Monday, June 29, 2009

Closing doors and looking for open windows

Wow, I hadn't realised how long it has been since I last blogged here. Is anyone still there? I really am going to get back to blogging here more regularly.
We have gone through a strange stage in our adaptation to life after William's transplant recently. For the last few weeks, we have been approaching something that resembles a 'normal family' routine. William is back at school and, at the moment at least, is really very, very well. At the beginning of June, we went to Birmingham for his scopes and biopsies due at 6 months post transplant. All seems to be going well. His stoma is a bit of a mess as it is prolapsed and coverd in sores where it takes a bashing as he runs around enjoying his new found energy. It does need to be 're-fashioned' but it is not urgent and Wills was in such a state over his 'special sleep' for the scopes that the team want him to work with a psychologist to get a bit of control over his phobia before hand. This will be a fairly major op and will necessitate a few weeks in hospital and some more painful and unpleasant experiences for him. There is also no guarentee it won't prolapse again. As William's colon was removed at transplant, his stoma is for life so this is just something we will have to learn to live with if that is the case.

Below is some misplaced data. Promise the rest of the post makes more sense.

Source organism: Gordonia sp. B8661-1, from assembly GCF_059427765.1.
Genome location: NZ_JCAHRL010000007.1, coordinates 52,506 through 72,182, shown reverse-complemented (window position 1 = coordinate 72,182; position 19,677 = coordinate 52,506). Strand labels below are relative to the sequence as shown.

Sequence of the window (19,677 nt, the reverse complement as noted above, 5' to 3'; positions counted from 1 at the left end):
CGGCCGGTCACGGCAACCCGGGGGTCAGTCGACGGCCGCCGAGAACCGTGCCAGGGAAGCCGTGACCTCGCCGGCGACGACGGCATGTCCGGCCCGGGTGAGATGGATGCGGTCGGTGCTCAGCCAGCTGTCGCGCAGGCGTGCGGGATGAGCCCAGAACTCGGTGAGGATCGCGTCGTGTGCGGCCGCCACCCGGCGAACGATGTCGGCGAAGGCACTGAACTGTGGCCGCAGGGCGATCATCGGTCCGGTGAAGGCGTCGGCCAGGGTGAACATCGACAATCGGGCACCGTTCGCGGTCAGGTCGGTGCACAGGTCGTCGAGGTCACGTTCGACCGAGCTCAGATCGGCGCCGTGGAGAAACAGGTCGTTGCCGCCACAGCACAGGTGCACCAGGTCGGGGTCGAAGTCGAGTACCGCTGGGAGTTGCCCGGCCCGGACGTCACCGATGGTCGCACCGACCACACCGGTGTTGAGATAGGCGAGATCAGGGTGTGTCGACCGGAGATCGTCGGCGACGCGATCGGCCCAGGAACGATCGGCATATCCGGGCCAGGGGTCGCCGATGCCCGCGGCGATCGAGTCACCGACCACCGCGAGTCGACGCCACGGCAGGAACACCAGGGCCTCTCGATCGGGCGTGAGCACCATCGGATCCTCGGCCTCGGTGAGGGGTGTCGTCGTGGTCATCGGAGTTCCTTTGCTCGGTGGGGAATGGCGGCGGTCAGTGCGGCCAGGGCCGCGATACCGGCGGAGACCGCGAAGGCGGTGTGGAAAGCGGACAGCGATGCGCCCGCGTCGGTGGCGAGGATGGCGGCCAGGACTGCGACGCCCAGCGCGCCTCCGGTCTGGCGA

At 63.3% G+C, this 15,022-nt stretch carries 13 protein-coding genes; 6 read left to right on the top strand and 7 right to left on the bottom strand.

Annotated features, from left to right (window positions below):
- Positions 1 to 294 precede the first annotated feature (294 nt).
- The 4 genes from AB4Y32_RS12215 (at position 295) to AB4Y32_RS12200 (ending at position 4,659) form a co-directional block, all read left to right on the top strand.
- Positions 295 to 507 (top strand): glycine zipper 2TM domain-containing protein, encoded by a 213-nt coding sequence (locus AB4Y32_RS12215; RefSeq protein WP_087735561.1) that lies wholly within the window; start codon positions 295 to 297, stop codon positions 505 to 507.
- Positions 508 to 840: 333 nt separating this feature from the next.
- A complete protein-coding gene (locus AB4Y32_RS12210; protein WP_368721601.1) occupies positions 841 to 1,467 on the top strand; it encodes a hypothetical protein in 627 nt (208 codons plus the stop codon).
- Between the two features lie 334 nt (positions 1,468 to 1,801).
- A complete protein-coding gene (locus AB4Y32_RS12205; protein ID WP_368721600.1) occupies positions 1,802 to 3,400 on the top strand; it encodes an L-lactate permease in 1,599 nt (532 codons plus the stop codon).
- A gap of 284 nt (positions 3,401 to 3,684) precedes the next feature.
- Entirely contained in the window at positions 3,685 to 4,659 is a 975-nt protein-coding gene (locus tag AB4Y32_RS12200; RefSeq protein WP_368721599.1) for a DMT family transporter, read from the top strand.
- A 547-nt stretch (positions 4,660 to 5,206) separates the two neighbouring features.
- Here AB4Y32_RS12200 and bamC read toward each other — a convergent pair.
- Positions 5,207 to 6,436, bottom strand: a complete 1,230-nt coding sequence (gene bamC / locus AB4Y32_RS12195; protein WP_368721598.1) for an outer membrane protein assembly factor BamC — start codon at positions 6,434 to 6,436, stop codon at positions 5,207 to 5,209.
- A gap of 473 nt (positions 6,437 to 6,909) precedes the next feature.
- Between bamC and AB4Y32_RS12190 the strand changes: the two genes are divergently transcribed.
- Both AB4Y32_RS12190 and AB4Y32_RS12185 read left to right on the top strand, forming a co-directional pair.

The girls, William and I are really enjoying getting out and about and enjoying the summer. This is the first time we have been home for any decent time in the summer and so we have never seen Croydon in the hot sun or had the chance to enjoy trips to London and further afield. We are certainly making up for lost time. We also have plans for a trip to Mum and Dad's - the first time William has been able to stay there so that will be really special, the British Transplant Games and some 'mini breaks' to combine Gifts of Life photo shoots and seeing a bit more of the country.